3000 Level Courses

AP/HIST 3110 6.0A: Ancient Israel: From Its Origins in the Settlement to the Babylonian Exile

Course Director:  C. Ehrlich, 758 Kaneff Tower, (416)736-2100 x20191, ehrlich@yorku.ca

Course Calendar Description:
Investigations include methodological limitations; Old Testament, archaeology and ideology; Israel's origins; the settlement in Canaan; Philistia and the Israelite state; the Davidic Revolutions; the twin kingdoms; Assyria, Babylonia and the end of the Israelite people.

AP/HIST 3125 3.0M (WINTER): Sport and Society in Ancient Greece

(Crosslisted to: AP/CLST 3125 3.00)

Course Director:  TBA

Course Calendar Description:
This course studies the place of athletic competition in ancient Greek society, with a particular focus on the Archaic and Classical periods (eighth - fourth centuries BC) and on the panhellenic games, of which the Olympic Games were the most important.

AP/HIST 3131 6.0A: Rome and Empire: War to Pax Romana

(Crosslisted to: AP/CLST 3131 6.00)

Course Director:  J. Edmondson, 2178 Vari Hall, (416)736-2100 x30417, jedmond@yorku.ca

Course Calendar Description:
Topics considered include the nature of Roman imperialism, the mechanism of Roman conquest, the emergence of a system of provincial administration and the social, economic and cultural impact of conquest on Roman and provincial societies.

Expanded Course Description:  The course analyses Rome's growth from a small city-state on the Tiber to a vast Empire stretching at its zenith from the Atlantic Ocean to the Tigris and Euphrates during the period from c. 300 B.C. to c. A.D. 235. A variety of key themes to be explored include: the nature of Roman imperialism; the mechanisms of Roman conquest and the place of the army in Roman society; the integration of conquered peoples first in Italy and then in the wider Mediterranean world into the Roman state; the gradual evolution of a system of provincial administration; the social, economic and cultural impact of conquest on both Roman and provincial societies, with special attention being paid to the Hellenization of Rome under the Republic and the spread of Roman culture in Italy and the provinces, as the process of Roman conquest and imperial administration moved forwards. Throughout the course emphasis is placed about building students’ abilities to analyse a variety of primary sources in translation (literary, epigraphic, archaeological, artistic and numismatic) and to read critically some of the most important recent scholarship on Roman imperialism. The fact that the Roman Empire was a model for many later Empires lends a further special importance to its study.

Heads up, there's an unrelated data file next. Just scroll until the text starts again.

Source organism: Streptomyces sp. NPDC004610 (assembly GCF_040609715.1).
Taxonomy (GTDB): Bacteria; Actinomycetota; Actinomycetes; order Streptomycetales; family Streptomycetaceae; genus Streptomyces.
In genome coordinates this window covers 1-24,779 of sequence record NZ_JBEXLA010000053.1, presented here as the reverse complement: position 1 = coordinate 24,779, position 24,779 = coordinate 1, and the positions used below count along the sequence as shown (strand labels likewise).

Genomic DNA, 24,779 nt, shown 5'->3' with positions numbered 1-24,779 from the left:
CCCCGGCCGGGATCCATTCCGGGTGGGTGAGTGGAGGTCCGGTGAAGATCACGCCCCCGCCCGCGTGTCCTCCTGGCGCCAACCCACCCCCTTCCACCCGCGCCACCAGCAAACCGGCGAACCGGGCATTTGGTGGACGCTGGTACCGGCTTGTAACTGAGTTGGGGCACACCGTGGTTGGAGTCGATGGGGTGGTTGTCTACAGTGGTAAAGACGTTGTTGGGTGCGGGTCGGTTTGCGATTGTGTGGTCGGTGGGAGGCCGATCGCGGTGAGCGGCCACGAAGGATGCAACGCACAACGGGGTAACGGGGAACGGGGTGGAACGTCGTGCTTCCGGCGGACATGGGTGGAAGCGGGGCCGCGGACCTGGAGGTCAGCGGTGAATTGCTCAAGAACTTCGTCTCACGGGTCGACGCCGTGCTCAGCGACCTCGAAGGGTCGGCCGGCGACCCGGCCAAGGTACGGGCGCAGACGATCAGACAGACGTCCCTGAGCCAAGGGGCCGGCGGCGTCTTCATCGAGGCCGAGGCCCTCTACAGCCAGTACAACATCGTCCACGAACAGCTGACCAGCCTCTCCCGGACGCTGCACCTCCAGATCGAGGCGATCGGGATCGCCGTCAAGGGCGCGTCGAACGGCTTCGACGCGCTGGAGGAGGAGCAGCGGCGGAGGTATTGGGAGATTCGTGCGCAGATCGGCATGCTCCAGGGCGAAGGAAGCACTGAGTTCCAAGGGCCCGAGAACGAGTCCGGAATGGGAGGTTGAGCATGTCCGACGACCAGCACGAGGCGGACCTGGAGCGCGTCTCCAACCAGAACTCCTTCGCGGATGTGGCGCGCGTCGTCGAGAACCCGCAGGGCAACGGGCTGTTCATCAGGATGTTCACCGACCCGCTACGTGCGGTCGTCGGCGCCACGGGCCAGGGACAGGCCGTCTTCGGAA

Tentative Grade Breakdown/Overview of Assessment:

Short source analysis assignments (one per term) 20%: (10% each)
Essays (one per term): 40% (20% each)
Examinations (one per term):  30% (15% each)
Participation: 10%

NOTE: Prior to buying textbooks, students should consult the detailed course outline which will give the final versions of the weekly syllabus and the detailed breakdown of assignments with weighting and due dates.  The course outline will be posted in Moodle and discussed on the first day of class.

AP/HIST 3135 3.0A (FALL): Spectacle and Society in Ancient Rome

(Crosslisted to: AP/CLST 3135 3.00)

Course Director:  J. Edmondson, 2178 Vari Hall, (416)736-2100 x30417, jedmond@yorku.ca

Course Calendar Description:
This course traces the development of gladiatorial presentations, chariot-races and other public spectacles in Rome, Italy and the Roman Empire from 200 BC to 400 AD. It concentrates in particular on their changing nature, scale and socio-cultural function.

Expanded Course Description: The course traces the development of gladiatorial presentations, chariot-races, and other public spectacles in Rome, Italy and the provinces of the Roman Empire from c. 200 B.C. to A.D. 400.  It concentrates on their changing nature, scale and socio-cultural function. Themes explored include: the social, political, cultural, religious and penal importance of public spectacles in Roman society; their economic organization; the diffusion of Roman public spectacles in the wider Mediterranean world, Roman imperialism and cultural change; the geographical origins and social status of gladiators, charioteers and other public performers; cultural attitudes towards gladiatorial presentations and other public spectacles at Rome.  The course involves study of a wide range of primary source material –literary sources, inscriptions, iconographic and archaeological evidence– and a selection of the main scholarly literature on public spectacle in the Roman world.